Joao Pina intends to create the first comprehensive “visual memory” of Operation Condor and its effects. No such document has been compiled to this date and Joao sees a pressing need to preserve the memory of this recent chapter of Latin American history. In addition, he wants to make the material available to be used as evidence by a number of human rights organizations, which are still trying to bring those responsible for Operation Condor’s repression to justice.
Joao’s interest in the subject of political repression and prisoners came out of his own family’s experience: two of his grandparents spent years in prison in Portugal. This is why Joao has previously worked on a series on Portuguese Political Prisoners. The series concentrates on a very small group of people who were arrested, tortured and sentenced to many years in jail because they opposed the regime. Joao’s grandmother Albertina Diogo and his grandfather Guilherme da Costa Carvalho were members of the Portuguese communist party and fought with their ideals against a fascist regime in Portugal that lasted for 48 years – making it the longest dictatorial regime of western Europe in the 20th century.
Having finished this body of work on Political Prisoners, Joao is currently teaming up with Amnesty International in Portugal to do a press and street billboard campaign with his work.
The posters show Albertina Diogo, Joao’s grandmother, who was in jail for more then 6 years for “subversive activities” signifying her activity in communist party, she was probably the first woman suffering physical torture in Portugal, including seven nights of sleep deprivation torture; and Carlos Coutinho who was the main operative of the ARA, the communist party’s armed wing. He was arrested and tortured until falling into a coma. He spent a little over a year in jail, and was released after the revolution of 1974.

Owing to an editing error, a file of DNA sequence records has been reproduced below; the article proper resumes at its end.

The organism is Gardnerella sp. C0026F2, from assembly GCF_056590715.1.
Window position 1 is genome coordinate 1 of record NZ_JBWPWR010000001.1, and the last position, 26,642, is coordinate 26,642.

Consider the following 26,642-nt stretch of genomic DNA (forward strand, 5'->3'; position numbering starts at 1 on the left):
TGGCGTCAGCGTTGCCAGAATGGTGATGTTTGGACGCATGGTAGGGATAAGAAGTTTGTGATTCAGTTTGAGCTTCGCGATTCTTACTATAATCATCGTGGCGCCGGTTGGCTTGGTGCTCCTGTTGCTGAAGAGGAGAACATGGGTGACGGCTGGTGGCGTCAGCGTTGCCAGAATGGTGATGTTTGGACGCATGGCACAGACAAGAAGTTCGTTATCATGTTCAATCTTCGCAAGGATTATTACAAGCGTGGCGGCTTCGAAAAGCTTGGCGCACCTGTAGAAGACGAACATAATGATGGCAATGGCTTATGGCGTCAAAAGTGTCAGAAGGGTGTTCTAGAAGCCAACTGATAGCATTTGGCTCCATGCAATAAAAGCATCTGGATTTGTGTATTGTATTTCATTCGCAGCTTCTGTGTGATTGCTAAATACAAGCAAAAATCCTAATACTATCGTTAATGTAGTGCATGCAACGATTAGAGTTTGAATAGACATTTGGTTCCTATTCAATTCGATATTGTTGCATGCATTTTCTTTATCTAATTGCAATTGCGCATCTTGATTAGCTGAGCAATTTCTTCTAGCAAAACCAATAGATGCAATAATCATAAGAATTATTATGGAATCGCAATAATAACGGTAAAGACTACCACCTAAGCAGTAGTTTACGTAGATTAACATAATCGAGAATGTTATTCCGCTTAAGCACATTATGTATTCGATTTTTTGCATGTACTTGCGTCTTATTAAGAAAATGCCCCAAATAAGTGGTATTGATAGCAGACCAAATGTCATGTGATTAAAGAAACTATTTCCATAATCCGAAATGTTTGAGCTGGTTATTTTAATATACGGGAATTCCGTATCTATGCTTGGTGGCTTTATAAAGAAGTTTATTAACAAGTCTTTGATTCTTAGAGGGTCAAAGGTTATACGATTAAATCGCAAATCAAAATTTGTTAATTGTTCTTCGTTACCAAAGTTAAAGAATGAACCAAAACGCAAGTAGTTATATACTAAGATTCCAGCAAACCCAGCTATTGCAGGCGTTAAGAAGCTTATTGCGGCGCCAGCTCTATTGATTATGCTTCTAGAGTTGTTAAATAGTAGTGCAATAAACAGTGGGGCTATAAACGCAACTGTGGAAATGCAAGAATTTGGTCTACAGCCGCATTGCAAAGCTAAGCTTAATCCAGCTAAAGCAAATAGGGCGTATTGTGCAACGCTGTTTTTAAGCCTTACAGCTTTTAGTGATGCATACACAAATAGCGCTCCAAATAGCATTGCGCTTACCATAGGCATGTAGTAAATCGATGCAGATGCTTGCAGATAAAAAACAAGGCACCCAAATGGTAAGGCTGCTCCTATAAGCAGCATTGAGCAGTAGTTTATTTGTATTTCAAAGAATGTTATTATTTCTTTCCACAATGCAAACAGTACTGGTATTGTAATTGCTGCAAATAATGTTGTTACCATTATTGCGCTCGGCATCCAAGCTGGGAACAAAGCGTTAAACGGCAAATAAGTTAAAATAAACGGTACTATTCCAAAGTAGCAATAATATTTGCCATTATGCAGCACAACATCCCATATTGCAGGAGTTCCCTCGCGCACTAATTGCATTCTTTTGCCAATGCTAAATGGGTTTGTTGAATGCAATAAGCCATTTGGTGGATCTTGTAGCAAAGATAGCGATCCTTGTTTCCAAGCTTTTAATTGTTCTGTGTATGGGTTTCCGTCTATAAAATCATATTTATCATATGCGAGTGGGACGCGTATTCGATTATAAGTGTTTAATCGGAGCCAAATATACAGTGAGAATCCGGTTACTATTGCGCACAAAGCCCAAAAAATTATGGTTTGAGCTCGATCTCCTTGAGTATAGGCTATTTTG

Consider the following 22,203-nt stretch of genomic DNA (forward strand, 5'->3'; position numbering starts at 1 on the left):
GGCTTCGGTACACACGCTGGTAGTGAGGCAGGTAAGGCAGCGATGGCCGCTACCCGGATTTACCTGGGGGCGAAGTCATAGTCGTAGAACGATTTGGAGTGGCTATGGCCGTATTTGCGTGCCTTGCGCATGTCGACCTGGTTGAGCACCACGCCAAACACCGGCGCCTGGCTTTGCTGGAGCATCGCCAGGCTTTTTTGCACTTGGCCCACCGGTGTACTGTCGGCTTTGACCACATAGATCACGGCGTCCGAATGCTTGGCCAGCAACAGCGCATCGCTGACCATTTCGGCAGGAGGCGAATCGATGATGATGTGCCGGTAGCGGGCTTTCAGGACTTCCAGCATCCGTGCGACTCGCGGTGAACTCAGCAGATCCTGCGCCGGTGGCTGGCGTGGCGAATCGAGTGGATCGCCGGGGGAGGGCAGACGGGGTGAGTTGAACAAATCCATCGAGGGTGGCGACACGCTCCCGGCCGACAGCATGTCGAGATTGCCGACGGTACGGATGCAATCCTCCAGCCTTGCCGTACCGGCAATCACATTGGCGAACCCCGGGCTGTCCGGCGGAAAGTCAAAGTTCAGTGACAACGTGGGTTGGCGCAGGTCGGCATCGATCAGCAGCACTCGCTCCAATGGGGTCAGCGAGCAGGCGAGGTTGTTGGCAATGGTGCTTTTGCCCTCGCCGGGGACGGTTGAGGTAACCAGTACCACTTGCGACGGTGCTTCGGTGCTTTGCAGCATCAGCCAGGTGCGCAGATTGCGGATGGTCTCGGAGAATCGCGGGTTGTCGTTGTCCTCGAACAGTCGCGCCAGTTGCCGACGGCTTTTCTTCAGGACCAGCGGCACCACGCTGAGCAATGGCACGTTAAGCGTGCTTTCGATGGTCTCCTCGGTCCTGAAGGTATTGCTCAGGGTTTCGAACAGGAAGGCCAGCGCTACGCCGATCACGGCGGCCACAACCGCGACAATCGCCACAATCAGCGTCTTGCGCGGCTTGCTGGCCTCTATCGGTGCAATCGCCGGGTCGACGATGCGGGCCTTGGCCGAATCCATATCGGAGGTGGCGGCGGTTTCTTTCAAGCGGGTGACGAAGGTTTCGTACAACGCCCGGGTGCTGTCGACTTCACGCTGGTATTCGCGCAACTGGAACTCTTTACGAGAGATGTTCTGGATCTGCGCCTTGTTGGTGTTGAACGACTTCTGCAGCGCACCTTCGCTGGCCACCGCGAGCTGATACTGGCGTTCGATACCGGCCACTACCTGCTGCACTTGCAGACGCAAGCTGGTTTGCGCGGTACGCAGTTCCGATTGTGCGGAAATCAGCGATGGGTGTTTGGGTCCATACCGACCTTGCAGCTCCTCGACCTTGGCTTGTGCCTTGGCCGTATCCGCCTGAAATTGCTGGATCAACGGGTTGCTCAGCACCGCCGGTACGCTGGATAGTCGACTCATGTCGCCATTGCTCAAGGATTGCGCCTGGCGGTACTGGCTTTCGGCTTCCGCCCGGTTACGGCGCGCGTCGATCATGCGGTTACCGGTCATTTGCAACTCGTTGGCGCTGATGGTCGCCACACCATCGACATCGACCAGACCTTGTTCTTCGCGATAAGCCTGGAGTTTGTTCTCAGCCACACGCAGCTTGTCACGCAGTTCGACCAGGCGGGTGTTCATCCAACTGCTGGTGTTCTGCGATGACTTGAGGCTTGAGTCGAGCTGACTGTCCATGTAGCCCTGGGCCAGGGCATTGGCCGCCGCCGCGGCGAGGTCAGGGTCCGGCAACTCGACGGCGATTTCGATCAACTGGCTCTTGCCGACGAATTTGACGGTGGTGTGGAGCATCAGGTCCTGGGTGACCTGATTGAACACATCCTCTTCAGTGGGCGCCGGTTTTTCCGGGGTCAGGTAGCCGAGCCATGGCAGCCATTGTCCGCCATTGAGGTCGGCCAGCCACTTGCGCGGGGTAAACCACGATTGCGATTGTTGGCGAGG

The collaboration with Amnesty International came Joao’s way somewhat unexpectedly. Joao was contacted by a group of creatives from an advertising company in Lisbon that works every year for Amnesty International on a pro-bono basis to create one of their campaigns. This year marks the 50th anniversary of the Amnesty InternationaI Foundation and the 30th anniversary of their office in Portugal. Amnesty International wanted to do a strong campaign in Portugal and when the became aware of Joao’s Political Prisoners’ work they went for it.
Joao agreed to do the campaign as he believed in its possible impact and for the very personal reason that Amnesty International UK had lobbied for the release of his grandfather when he was in jail. Pina’s family was very grateful for Amnesty’s help. His grandfather eventually got out of prison because he was very sick. He died shortly after his release in 1973.
Building on the success of his prisoner series, Pina is now hoping to have a strong impact with his ongoing project “The Shadow of Operation Condor”. His distribution plan involves the publication of a series of stories in the media in each respective country, the publication of a bi-lingual book, and a traveling exhibition touring the affected countries. But most importantly, he also plans to give a set of the photographs to local NGOs so that they can be used as evidence of their work, evidence of the crimes committed by their states, and eventually raise more awareness amongst the public and governments to pursue justice.
It is clear that with his work Pina wants to make a tangible difference and be able to collaborate with people and organizations internationally to keep the spotlight on human rights abuses and political repression in particular.
You can support his work here: